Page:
Police said in a statement that vehicles are being redirected away from the core even as more trucks are trying to make their way downtown.
The Ontario Provincial Police, who are responsible for Highway 417, the main east-west artery through Ottawa, told drivers to avoid the westbound lanes because of traffic backlogs linked to the demonstration.
The sheer size of the protest, which attracted thousands to Ottawa, led local police to ask for backup from nearby forces.
Ottawa police said they have officers from forces in Ontario, including Toronto, Durham Region and London, as well as officers from the OPP and RCMP.
To the west of Ottawa’s downtown, city officials said the demonstrations shut down a nine-kilometre stretch of the Sir John A. Macdonald Parkway.
– Marieke Walsh, with a report from The Canadian Press
3:25 p.m. ET
The mayor of Terry Fox’s hometown is speaking out after images surfaced of protesters putting an upside-down Canadian flag and protest sign on the national hero’s statue in Ottawa.
Brad West, Mayor of Port Coquitlam, B.C., said Mr. Fox was a unifier and the protest materials should be removed immediately.
“Whatever your cause, you don’t get to appropriate his legacy and you don’t touch his statue. Ever. This should be removed immediately,” said Mr. West in a tweet.
Mr. Fox became a household name during his Marathon of Hope in 1981, where he raised money and awareness for cancer research by attempting to run across the country after having a leg amputated due to cancer. He died partway through the endeavour.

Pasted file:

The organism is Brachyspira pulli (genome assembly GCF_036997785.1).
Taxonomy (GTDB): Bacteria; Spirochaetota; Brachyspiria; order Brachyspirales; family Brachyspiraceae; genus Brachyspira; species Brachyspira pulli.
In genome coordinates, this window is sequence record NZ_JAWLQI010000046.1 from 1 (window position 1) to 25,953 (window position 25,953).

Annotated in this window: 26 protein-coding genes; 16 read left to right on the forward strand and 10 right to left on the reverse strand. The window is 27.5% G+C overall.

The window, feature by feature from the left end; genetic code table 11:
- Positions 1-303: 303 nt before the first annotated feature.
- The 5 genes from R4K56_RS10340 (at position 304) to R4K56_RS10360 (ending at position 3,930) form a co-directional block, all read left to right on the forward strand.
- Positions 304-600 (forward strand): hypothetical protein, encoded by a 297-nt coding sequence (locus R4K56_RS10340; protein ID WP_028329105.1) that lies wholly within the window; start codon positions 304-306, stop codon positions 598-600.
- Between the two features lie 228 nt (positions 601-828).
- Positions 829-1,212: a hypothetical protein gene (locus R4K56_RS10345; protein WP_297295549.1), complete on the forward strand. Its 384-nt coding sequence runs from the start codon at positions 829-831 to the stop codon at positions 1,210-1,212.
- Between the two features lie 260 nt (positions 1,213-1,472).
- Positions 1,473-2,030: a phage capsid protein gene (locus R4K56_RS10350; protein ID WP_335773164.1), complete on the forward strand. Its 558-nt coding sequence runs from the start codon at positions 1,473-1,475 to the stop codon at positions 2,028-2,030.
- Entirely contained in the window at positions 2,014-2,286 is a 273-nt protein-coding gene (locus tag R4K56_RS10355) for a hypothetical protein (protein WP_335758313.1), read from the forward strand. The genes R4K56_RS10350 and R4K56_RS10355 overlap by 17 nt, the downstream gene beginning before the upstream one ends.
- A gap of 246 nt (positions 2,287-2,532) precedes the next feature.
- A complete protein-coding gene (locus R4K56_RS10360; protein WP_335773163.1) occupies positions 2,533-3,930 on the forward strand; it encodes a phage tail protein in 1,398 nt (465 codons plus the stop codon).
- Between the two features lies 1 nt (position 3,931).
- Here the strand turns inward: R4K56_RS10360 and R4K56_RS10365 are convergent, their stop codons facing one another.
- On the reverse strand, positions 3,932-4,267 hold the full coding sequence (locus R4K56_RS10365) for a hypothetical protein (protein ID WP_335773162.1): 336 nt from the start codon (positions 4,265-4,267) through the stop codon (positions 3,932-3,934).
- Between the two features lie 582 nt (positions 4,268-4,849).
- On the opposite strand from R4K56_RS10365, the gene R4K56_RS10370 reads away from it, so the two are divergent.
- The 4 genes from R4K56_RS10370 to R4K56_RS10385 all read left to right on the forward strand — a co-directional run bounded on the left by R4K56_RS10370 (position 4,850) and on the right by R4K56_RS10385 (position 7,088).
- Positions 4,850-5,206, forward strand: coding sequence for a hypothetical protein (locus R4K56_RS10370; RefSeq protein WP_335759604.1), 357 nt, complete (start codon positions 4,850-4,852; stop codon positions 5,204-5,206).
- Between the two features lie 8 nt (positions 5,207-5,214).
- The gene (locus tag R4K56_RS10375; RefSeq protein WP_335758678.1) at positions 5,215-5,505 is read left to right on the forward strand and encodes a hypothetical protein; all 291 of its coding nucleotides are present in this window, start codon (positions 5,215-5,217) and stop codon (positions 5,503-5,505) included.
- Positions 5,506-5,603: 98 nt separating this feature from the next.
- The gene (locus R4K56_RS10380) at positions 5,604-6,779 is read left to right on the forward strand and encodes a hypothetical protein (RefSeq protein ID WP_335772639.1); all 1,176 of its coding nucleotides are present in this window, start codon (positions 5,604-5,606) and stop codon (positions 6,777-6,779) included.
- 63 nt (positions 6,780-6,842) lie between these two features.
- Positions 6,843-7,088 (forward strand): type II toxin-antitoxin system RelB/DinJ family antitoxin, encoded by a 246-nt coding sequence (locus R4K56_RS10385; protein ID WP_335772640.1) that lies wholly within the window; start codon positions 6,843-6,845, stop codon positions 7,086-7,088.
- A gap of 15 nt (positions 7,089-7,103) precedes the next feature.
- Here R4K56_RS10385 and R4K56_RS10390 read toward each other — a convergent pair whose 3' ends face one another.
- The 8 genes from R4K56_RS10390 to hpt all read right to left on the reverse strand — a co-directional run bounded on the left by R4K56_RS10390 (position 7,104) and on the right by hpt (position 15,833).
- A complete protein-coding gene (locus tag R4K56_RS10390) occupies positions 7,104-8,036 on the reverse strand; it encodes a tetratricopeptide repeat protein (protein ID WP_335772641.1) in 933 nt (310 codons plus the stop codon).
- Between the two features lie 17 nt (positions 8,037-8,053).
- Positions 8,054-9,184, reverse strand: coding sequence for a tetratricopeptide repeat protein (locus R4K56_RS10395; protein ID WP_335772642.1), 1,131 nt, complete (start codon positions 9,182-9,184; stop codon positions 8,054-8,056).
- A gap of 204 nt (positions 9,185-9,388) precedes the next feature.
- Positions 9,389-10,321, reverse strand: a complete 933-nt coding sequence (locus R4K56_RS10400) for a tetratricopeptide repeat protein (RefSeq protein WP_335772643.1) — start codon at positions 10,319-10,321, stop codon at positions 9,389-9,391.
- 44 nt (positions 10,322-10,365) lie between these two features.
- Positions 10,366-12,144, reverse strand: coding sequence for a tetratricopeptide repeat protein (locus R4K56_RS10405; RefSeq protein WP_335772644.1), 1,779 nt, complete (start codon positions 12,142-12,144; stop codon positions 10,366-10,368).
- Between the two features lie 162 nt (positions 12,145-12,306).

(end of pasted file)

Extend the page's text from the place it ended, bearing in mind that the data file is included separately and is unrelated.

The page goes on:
– Salmaan Farooqui
2:41 p.m. ET
Protesters on the Hill who spoke with Globe reporters said they were opposed to vaccine and mask mandates, but while some wanted Prime Minister Justin Trudeau booted from government, others just wanted the federal and provincial restrictions reversed.
“He needs to get out,” Vanessa Lemire of Témiscaming, Que., said. “He works for himself; he doesn’t work for the people.”
Ms. Lemire said her complaints don’t just rest with the federal government but also with Premier Francois Legault’s policies in Quebec. “Quebeckers are starting to rise up,” she said.
She also repeated conspiracy theories, calling the pandemic a lie and saying the last federal election was rigged.
Tyler Armstrong, a flatbed truck driver from Hamilton, Ont., stood in front of his truck parked on Wellington St. as horns blared around him.
Mr. Armstrong, 25, said he arrived in Ottawa on Friday and that he is here “fighting for freedom” and to an end to mandates across Canada. Mr. Armstrong said because he is not vaccinated, he can no longer work.
“You can’t cross the border, you can’t go to a restaurant. It’s not right,” he said.
He said he supports the call for the government to be replaced, saying the crowd in Ottawa shows that the Liberal government is doing something wrong.
“I feel very proud to be Canadian at this moment just because of the amount of people that have come out, so, it’s awesome.” He said he chose not to be vaccinated because “it’s forced.”
“I just don’t think anything should be forced. It’s not right.”
Nearby, Peter Ravensbergen, 40, from Smithville, Ont., sat in his truck with his two oldest boys who are 12 and 14. Mr. Ravensbergen said they arrived on Friday.